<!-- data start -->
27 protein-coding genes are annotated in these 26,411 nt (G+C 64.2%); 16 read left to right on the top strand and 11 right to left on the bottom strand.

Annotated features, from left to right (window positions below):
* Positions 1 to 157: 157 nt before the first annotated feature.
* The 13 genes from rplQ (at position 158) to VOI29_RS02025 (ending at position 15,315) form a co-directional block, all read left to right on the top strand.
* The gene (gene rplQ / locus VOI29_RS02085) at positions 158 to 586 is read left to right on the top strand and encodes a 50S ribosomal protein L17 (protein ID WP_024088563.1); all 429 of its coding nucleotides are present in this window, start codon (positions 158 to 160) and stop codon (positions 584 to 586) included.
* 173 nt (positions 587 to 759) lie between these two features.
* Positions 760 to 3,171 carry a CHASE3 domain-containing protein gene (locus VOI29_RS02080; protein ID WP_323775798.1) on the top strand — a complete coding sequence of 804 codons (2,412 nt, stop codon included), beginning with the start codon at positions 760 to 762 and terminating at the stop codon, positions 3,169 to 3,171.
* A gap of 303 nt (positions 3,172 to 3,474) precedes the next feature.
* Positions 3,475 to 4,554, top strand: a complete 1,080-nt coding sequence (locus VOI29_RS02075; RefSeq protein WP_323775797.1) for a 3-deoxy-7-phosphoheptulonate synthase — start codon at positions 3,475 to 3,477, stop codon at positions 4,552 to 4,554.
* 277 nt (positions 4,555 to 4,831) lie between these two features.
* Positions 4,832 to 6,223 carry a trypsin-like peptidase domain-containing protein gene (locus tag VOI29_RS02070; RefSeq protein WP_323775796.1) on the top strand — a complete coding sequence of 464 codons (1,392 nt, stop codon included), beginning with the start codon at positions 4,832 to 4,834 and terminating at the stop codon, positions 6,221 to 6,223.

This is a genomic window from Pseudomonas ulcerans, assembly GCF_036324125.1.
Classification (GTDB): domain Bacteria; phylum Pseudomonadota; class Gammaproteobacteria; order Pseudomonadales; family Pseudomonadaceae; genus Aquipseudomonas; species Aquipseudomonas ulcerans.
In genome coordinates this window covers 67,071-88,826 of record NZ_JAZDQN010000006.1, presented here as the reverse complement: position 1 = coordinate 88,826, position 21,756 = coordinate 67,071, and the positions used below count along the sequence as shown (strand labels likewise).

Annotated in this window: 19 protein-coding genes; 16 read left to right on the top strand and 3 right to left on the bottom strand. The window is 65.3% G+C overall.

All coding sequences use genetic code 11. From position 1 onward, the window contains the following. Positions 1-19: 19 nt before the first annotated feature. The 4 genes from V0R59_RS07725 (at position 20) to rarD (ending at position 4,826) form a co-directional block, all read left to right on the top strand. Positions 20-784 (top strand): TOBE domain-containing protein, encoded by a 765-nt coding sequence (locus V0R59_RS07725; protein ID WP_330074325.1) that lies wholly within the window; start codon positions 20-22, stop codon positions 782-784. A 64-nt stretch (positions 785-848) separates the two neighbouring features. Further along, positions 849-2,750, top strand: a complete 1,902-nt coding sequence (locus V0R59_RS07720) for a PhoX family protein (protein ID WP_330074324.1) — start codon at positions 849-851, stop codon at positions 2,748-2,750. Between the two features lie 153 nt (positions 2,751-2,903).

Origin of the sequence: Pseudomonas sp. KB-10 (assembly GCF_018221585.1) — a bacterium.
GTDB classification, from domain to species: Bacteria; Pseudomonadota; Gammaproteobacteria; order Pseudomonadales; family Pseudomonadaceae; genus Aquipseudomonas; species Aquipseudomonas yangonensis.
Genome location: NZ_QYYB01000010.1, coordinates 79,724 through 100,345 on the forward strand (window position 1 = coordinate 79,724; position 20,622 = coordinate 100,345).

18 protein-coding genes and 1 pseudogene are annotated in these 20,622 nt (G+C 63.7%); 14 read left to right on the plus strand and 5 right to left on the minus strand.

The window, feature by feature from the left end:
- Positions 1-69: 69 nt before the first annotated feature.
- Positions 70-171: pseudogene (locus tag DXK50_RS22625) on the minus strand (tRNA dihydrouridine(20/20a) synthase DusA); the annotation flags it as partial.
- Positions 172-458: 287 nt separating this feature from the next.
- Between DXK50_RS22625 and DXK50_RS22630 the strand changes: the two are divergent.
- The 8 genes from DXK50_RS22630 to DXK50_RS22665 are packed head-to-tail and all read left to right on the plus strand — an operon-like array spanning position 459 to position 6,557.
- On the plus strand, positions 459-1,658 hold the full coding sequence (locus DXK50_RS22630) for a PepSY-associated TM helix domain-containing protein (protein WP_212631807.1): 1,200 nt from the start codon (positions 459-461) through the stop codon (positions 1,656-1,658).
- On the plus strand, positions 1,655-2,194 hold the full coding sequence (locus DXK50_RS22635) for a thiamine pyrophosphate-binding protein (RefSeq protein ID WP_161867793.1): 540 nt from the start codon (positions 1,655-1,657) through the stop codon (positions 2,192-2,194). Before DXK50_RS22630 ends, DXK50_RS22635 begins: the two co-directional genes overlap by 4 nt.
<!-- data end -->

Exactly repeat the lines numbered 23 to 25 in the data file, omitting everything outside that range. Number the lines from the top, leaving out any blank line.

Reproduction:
- Positions 70-171: pseudogene (locus tag DXK50_RS22625) on the minus strand (tRNA dihydrouridine(20/20a) synthase DusA); the annotation flags it as partial.
- Positions 172-458: 287 nt separating this feature from the next.
- Between DXK50_RS22625 and DXK50_RS22630 the strand changes: the two are divergent.